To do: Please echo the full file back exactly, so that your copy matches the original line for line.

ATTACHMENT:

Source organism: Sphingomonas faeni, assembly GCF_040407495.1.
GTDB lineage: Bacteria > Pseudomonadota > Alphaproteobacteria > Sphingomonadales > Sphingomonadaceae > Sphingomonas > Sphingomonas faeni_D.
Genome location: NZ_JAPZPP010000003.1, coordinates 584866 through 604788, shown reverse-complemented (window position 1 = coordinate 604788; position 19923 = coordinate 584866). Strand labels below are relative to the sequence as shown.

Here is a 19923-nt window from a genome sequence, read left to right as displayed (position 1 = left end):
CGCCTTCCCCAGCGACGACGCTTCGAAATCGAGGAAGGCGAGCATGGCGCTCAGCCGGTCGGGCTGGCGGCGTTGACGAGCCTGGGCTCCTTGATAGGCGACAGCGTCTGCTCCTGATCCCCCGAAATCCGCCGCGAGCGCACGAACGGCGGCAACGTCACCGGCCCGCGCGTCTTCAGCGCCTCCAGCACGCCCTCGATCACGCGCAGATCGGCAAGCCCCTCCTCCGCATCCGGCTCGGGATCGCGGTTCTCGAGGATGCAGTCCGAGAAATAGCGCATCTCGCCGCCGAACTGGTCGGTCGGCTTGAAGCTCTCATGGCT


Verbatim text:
Source organism: Sphingomonas faeni, assembly GCF_040407495.1.
GTDB lineage: Bacteria > Pseudomonadota > Alphaproteobacteria > Sphingomonadales > Sphingomonadaceae > Sphingomonas > Sphingomonas faeni_D.
Genome location: NZ_JAPZPP010000003.1, coordinates 584866 through 604788, shown reverse-complemented (window position 1 = coordinate 604788; position 19923 = coordinate 584866). Strand labels below are relative to the sequence as shown.

Here is a 19923-nt window from a genome sequence, read left to right as displayed (position 1 = left end):
CGCCTTCCCCAGCGACGACGCTTCGAAATCGAGGAAGGCGAGCATGGCGCTCAGCCGGTCGGGCTGGCGGCGTTGACGAGCCTGGGCTCCTTGATAGGCGACAGCGTCTGCTCCTGATCCCCCGAAATCCGCCGCGAGCGCACGAACGGCGGCAACGTCACCGGCCCGCGCGTCTTCAGCGCCTCCAGCACGCCCTCGATCACGCGCAGATCGGCAAGCCCCTCCTCCGCATCCGGCTCGGGATCGCGGTTCTCGAGGATGCAGTCCGAGAAATAGCGCATCTCGCCGCCGAACTGGTCGGTCGGCTTGAAGCTCTCATGGCT